The way to ultra-flexible production
It was only just over 20 years ago that Alberto Bertone laid the foundations for the Fonti di Vinadio mineral water company, whose mineral water brand Sant’Anna is today leading the Italian market, with a share of more than twelve per cent.
When Alberto Bertone, descended from a family of builders, set up Fonti di Vinadio in 1996, there were more than 350 mineral water bottlers operating in Italy. To survive and prosper on his chosen market, the graduate political scientist, 29 years old back then, opted for a marketing tool that had up till then been largely ignored: comparative advertising. In a publicity campaign, Alberto Bertone emphasised that his water from the Stura valley is substantially softer, and contains less minerals and sodium than that sold by many well-known competitors, whom he listed by name. Therefore, the ads continued, the water is particularly suitable for preparing baby food. Following a lean period of a few years, this bold initiative actually bore fruit: when Sant’Anna is ideal for small children, then it’s doubtless very good for adults, too, was probably what a lot of consumers thought – and so the output kept on growing.
Today, the plant in Vinadio produces 1.3 billion fills a year. As on the overall Italian market, still water accounts for around 70 per cent of the water sales at Fonti di Vinadio, and carbonated water for the remaining 30 per cent. Since 2013, the company’s portfolio has also included ice teas of the Sant’Anna SanThè brand, and since 2017 Sant’Anna Karma soft drinks. In the meantime, both these beverage categories together achieve about a tenth of total sales.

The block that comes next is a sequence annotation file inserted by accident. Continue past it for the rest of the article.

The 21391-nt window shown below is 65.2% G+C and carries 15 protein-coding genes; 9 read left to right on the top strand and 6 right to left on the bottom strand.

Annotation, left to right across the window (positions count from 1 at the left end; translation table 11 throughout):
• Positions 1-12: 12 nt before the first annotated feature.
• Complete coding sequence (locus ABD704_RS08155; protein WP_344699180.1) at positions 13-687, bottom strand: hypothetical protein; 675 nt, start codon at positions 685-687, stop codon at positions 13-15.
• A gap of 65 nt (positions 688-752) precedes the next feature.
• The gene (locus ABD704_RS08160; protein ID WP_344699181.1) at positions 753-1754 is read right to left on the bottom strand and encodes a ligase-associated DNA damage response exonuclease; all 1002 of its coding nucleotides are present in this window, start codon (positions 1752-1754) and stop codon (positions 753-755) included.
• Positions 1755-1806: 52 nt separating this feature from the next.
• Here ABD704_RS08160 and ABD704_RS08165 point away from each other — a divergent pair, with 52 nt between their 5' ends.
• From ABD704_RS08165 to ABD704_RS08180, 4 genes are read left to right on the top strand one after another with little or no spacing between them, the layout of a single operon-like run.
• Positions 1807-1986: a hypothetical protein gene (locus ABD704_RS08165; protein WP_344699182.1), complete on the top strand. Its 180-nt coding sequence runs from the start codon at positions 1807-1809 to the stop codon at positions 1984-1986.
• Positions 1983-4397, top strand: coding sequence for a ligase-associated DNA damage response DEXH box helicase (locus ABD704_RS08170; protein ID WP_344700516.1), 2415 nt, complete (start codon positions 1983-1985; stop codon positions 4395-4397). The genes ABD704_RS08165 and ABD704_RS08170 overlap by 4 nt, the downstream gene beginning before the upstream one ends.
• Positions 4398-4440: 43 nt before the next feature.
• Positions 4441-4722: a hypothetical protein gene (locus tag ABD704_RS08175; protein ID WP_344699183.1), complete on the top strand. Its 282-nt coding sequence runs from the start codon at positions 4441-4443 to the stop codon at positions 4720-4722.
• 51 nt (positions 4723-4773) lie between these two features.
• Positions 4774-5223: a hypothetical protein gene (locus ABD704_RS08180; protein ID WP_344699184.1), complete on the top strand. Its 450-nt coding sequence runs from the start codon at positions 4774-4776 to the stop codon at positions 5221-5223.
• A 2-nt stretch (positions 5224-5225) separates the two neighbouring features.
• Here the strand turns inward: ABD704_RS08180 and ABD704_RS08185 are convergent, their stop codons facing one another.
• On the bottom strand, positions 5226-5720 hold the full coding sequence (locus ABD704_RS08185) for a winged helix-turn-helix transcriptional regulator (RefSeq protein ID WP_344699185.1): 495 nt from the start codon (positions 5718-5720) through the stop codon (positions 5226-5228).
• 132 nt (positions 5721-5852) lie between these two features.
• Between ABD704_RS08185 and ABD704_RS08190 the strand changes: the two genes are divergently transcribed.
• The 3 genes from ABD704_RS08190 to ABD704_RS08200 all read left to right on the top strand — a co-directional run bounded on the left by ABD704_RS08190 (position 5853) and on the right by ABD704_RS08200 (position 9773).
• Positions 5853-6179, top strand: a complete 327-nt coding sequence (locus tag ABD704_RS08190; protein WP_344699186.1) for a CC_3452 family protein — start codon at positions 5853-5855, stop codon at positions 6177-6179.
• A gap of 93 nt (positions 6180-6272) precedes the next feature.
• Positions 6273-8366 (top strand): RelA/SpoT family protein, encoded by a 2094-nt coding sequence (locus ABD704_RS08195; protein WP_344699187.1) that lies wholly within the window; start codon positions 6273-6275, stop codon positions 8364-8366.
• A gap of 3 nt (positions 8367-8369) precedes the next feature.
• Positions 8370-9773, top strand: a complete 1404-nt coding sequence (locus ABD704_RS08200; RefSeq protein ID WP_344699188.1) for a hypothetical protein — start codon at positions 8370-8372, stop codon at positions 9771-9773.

The company extracts its mineral water from a variety of springs located in the Maritime Alps in the north-west of Italy and transports it through a pipeline network, more than 600 kilometres long, to the filling plant near the French border. At 6,400 feet up in the mountains, it is one of Europe’s highest-elevation springs.
Today the plant in Vinadio produces 1.3 billion fills a year.
In the years 2017/2018 alone, demand for Fonti di Vinadio’s products rose by around 30 per cent. And that in a market with overcapacities, in which the five largest mineral water brands account for roughly four-fifths of the total. That is why Alberto Bertone, the company’s President and CEO, is continually investing in his production operation, and as far as technology is concerned is opting for maximised efficiency and the highest possible degree of automation. This is
reflected, for example, in how the lines are supplied with preforms and other processing materials, and in how the pallets of fulls are discharged. You see, these tasks are performed by 40 automated guided vehicles whizzing through the halls powered by lithium batteries.“But our paramount goal is to ensure that our lines, too, are run with a maximised degree of automation,” says Alberto Bertone. To achieve this, he has over the past two years had five new bottling lines from Krones installed.
- Three of these replaced relatively old lines with machines from various manufacturers, and have increased the output from what used to be 20,000 each to what is now 54,000 bottles an hour.